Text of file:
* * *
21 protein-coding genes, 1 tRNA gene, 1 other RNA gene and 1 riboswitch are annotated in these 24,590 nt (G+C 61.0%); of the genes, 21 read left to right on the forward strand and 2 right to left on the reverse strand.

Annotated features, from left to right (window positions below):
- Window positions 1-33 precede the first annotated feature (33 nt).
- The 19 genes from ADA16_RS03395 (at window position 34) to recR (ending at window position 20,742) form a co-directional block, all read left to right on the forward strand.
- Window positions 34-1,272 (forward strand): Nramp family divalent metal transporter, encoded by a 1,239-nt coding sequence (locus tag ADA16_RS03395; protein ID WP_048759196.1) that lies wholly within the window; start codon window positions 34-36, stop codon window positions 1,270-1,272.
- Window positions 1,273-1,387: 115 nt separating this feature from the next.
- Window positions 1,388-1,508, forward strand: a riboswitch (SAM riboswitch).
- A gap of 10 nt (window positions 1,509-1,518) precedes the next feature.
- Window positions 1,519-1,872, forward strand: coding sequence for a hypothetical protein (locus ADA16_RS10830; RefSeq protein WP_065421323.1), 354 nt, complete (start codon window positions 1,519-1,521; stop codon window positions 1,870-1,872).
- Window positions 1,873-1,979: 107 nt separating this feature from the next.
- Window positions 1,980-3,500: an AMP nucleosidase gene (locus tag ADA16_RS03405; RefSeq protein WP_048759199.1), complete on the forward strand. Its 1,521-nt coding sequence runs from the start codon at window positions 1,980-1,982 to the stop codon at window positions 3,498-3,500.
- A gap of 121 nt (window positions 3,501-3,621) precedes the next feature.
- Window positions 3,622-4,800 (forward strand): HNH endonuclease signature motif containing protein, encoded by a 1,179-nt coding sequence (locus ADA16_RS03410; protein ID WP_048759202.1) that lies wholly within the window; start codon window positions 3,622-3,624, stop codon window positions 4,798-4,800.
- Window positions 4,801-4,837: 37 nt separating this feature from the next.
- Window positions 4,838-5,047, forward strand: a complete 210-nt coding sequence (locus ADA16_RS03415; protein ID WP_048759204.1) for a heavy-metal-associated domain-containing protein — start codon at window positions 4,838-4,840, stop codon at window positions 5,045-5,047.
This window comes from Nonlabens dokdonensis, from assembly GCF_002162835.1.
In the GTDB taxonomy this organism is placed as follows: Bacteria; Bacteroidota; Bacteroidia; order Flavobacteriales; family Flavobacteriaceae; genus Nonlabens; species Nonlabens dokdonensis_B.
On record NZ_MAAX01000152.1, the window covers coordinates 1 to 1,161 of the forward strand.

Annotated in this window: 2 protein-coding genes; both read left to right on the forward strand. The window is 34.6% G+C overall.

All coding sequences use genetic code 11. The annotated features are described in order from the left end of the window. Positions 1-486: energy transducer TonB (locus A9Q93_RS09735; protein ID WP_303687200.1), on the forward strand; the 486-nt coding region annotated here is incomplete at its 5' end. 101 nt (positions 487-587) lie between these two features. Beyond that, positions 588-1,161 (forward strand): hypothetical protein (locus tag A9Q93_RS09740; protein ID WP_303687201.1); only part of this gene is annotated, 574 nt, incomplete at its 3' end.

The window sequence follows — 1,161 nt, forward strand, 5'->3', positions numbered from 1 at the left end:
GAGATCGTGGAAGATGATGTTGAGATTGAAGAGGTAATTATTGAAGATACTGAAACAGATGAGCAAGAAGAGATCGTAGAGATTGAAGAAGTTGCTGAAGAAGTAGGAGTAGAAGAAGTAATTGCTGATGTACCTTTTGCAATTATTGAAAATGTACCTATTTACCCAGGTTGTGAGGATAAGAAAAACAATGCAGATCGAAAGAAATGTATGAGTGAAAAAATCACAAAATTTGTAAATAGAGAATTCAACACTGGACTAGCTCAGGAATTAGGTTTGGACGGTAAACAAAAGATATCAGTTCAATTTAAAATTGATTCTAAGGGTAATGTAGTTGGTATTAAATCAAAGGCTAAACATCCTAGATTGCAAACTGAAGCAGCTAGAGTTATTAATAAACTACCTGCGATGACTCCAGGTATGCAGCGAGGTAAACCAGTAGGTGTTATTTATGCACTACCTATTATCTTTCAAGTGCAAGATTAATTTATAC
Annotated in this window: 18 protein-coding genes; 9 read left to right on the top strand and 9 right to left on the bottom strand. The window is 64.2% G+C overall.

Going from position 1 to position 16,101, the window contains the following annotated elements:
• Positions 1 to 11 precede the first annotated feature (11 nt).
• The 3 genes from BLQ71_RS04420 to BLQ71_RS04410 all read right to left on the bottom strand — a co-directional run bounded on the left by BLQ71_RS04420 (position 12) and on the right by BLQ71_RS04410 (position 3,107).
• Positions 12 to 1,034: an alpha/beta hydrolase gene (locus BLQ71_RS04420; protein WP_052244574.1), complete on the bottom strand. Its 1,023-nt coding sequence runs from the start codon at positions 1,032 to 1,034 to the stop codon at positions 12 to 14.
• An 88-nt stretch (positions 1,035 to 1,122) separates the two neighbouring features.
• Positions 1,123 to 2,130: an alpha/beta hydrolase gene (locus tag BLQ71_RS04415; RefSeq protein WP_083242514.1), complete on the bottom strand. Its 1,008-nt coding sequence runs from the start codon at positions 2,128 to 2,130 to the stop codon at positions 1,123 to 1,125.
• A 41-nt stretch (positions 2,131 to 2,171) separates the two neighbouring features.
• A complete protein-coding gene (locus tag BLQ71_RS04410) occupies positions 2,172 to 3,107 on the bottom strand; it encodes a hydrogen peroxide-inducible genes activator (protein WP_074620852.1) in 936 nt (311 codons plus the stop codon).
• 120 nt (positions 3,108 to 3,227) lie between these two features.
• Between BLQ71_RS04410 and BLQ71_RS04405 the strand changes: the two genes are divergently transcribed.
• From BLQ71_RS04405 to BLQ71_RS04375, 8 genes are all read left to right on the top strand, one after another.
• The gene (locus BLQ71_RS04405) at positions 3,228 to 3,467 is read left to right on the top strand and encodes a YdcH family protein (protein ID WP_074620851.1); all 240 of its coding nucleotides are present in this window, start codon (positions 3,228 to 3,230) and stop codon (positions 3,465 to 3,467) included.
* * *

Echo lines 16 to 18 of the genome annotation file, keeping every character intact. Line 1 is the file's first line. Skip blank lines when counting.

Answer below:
This window comes from Nonlabens dokdonensis, from assembly GCF_002162835.1.
In the GTDB taxonomy this organism is placed as follows: Bacteria; Bacteroidota; Bacteroidia; order Flavobacteriales; family Flavobacteriaceae; genus Nonlabens; species Nonlabens dokdonensis_B.
On record NZ_MAAX01000152.1, the window covers coordinates 1 to 1,161 of the forward strand.